by the respondents of their right to challenge the validity of the notice dated
January 20, 1957 and the subsequent forfeiture.
We also fail to see how the order of the
Court dated January 30, 1957 can amount to a notice under Art. 29. The only
notice under Art. 29 is the one dated January 20, 1957, and as that notice is
defective, the forfeiture is invalid.
Counsel for the appellant contended that the
relief under s. 155 is discretionary, and the Court should have refused relief
in the exercise of its discretion. Now, where by reason of its complexity or
otherwise the matter can more conveniently be decided in a suit, the Court may
refuse relief under s. 155 and relegate the parties to a suit. But the point
a,; to the 'Invalidity of the notice dated January 20, 1957 could well be
decided summarily, and the Courts below rightly decided to give relief in the
exercise of the discretionary jurisdiction under s. 155. Having found that the
notice was defective and the forfeiture was invalid, the Court could not
arbitrarily refuse relief to the respondents.
Counsel for the appellant points out that the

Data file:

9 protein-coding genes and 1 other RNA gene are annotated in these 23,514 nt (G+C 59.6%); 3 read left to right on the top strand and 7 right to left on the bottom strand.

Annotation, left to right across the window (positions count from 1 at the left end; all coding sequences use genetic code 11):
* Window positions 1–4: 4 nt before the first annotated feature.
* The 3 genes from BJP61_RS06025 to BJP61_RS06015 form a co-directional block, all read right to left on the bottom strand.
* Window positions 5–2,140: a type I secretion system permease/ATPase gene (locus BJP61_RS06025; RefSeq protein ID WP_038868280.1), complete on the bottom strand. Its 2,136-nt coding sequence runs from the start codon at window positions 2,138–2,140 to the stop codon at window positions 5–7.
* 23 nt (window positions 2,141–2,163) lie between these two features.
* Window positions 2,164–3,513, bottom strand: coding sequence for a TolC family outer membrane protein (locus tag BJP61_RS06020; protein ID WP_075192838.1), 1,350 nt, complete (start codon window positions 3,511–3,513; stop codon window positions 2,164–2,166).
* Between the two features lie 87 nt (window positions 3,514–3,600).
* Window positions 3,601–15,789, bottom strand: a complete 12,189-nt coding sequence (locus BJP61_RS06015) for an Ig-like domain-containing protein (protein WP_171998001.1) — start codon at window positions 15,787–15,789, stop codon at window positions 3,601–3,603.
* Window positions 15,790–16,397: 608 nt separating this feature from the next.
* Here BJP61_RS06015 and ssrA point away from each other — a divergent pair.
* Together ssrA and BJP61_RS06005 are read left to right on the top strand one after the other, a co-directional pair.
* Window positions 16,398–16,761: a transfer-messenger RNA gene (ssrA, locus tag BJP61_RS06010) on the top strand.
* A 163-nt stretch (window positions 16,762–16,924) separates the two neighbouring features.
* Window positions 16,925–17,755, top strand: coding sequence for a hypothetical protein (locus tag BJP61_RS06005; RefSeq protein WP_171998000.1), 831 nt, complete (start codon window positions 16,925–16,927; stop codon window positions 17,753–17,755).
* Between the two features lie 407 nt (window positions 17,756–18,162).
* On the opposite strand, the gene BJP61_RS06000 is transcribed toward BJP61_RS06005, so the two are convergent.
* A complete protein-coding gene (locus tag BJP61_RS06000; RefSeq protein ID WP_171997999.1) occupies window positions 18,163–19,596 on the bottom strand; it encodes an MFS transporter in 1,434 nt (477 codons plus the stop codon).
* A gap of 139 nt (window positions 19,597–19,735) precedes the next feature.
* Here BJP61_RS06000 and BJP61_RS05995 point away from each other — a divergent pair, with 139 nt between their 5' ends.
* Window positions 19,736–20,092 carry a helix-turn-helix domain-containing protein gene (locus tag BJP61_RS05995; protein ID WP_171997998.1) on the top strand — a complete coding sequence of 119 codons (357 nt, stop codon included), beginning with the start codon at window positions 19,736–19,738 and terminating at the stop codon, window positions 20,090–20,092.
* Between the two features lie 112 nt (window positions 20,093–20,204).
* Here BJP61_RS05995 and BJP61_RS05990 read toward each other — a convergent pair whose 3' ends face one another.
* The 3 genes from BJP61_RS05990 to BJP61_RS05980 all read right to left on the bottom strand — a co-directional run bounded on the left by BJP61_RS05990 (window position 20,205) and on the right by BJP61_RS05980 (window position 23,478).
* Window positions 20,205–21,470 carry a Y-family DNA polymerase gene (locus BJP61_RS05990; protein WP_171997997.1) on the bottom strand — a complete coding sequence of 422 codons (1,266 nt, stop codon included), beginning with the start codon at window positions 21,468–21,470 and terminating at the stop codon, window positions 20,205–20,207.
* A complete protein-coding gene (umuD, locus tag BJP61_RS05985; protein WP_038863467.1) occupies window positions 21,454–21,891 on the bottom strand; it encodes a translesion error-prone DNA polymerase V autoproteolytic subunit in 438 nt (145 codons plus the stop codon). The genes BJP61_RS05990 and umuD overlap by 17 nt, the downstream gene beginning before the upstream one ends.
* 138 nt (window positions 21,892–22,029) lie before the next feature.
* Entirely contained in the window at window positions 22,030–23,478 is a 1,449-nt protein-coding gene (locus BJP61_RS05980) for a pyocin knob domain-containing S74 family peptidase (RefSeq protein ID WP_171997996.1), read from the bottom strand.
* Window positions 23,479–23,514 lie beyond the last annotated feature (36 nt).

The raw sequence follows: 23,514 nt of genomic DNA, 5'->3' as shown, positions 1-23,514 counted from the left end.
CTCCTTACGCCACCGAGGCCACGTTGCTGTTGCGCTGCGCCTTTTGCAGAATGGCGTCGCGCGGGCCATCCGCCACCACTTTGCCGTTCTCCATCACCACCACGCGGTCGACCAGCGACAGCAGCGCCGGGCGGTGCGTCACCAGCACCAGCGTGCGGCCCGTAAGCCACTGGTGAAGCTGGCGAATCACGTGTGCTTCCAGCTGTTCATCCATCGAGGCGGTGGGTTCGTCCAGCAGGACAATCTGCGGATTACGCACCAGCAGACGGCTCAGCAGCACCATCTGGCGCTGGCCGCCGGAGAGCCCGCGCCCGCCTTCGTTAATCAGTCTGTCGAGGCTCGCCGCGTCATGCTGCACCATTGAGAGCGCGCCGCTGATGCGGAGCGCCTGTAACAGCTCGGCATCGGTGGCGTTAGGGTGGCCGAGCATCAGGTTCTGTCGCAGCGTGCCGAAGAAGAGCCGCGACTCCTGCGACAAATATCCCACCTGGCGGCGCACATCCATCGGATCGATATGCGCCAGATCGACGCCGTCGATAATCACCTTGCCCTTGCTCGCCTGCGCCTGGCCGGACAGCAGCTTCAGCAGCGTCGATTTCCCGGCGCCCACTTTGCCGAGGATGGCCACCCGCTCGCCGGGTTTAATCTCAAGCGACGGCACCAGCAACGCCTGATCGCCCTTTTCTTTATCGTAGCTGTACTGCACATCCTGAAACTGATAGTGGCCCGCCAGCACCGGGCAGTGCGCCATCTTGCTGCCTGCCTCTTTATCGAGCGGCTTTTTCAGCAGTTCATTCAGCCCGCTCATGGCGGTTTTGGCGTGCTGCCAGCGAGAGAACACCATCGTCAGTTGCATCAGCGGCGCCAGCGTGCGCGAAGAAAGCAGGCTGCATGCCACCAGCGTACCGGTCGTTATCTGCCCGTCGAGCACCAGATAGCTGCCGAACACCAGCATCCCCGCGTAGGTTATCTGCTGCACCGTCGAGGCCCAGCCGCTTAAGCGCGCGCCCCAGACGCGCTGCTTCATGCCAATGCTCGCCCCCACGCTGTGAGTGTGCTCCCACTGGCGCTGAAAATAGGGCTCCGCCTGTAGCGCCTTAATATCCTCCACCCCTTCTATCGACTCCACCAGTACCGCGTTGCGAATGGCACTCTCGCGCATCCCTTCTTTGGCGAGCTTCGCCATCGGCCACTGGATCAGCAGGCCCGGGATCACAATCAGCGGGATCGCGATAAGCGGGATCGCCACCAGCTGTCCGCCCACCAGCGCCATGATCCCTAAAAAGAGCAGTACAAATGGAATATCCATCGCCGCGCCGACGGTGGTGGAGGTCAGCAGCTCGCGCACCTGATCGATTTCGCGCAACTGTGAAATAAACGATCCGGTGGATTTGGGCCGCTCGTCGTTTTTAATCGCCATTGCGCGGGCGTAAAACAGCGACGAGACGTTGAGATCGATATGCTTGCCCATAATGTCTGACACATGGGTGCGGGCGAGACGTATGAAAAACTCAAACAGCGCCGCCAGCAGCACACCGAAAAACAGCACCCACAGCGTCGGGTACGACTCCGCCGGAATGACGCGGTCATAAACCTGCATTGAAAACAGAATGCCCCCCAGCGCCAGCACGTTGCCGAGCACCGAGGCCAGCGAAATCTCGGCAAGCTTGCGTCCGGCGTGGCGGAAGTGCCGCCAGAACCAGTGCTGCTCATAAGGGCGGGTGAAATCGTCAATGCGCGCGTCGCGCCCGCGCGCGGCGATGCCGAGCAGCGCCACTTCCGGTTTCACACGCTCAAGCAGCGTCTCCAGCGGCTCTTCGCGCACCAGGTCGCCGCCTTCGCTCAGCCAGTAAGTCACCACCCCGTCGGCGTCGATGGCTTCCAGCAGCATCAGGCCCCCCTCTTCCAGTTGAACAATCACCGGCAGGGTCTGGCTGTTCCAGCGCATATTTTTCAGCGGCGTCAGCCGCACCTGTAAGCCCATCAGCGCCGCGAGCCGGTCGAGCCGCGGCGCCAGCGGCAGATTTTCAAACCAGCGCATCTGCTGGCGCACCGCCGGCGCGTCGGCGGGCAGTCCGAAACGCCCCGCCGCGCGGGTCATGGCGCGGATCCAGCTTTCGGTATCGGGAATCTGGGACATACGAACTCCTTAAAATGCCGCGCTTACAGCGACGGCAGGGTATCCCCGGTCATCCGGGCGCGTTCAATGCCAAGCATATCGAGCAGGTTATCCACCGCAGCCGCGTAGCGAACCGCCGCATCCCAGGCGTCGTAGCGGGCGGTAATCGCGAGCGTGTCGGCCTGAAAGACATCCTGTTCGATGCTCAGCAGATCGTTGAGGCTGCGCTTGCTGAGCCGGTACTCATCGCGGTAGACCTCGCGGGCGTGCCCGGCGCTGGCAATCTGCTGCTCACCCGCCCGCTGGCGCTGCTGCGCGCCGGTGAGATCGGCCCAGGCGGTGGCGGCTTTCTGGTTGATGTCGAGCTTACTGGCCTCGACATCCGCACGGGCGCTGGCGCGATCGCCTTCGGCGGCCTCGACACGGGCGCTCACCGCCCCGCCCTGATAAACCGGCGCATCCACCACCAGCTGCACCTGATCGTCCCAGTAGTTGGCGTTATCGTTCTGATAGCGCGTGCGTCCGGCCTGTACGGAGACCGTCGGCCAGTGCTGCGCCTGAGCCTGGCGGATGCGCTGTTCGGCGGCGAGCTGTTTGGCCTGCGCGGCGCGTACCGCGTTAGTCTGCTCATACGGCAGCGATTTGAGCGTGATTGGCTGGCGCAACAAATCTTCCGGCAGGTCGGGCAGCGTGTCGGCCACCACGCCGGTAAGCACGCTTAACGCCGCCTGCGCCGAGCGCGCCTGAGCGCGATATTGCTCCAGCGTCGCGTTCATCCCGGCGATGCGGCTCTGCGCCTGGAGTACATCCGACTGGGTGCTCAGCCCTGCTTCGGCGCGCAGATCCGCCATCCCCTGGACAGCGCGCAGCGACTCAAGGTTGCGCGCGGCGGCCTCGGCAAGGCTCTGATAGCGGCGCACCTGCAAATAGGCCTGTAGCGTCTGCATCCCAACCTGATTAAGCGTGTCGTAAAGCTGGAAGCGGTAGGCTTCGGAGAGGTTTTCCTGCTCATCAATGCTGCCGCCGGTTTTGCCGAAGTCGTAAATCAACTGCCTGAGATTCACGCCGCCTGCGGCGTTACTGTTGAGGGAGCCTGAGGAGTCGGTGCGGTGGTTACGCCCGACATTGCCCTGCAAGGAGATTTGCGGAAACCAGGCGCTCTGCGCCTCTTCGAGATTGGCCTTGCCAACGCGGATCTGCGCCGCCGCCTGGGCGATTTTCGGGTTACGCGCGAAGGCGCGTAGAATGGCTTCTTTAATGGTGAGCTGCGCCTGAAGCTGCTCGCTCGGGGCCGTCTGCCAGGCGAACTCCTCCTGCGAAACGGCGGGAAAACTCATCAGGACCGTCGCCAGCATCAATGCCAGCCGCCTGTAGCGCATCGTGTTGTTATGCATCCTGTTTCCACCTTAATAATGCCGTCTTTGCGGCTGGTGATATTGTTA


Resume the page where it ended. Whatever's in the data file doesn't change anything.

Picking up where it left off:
respondents are the trade rivals of the appellant and are anxious to cripple
its affairs, and the appellate Court recorded the finding that the respondents
were acting mala fide and prejudicially to the interests of the appellant and
their conduct in taking various proceedings against the appellant is
reprehensible. Counsel then relied upon the well-known maxim of equity that
"he who conics into equity must come with clean hands", and contended
that the Courts below should have dismissed the applications as the respondents
did not come with clean hands. This contention must be rejected for several
reasons. The respondents are not seeking equitable relief against forfeiture.
They are asserting their legal right to the shares on the ground that the
forfeiture is invalid, and they continue to be the legal owners of the shares.
Secondly, the maxim does not mean that every improper conduct of the applicant
disentitles him to equitable relief. The maxim may be invoked where the conduct
complained of is unfair and unjust in relation to the subject-matter of the
litigation and the equity sued for. The unwarranted proceedings under ss. 402
and 237 of the Indian Companies Act, 1956 and other vexatious proceedings
started by the respondents have no relation to the invalidity of the forfeiture
and the relief of rectification and are not valid Grounds for refusing relief.
In the result, the appeals are dismissed.
There will be no order as to costs.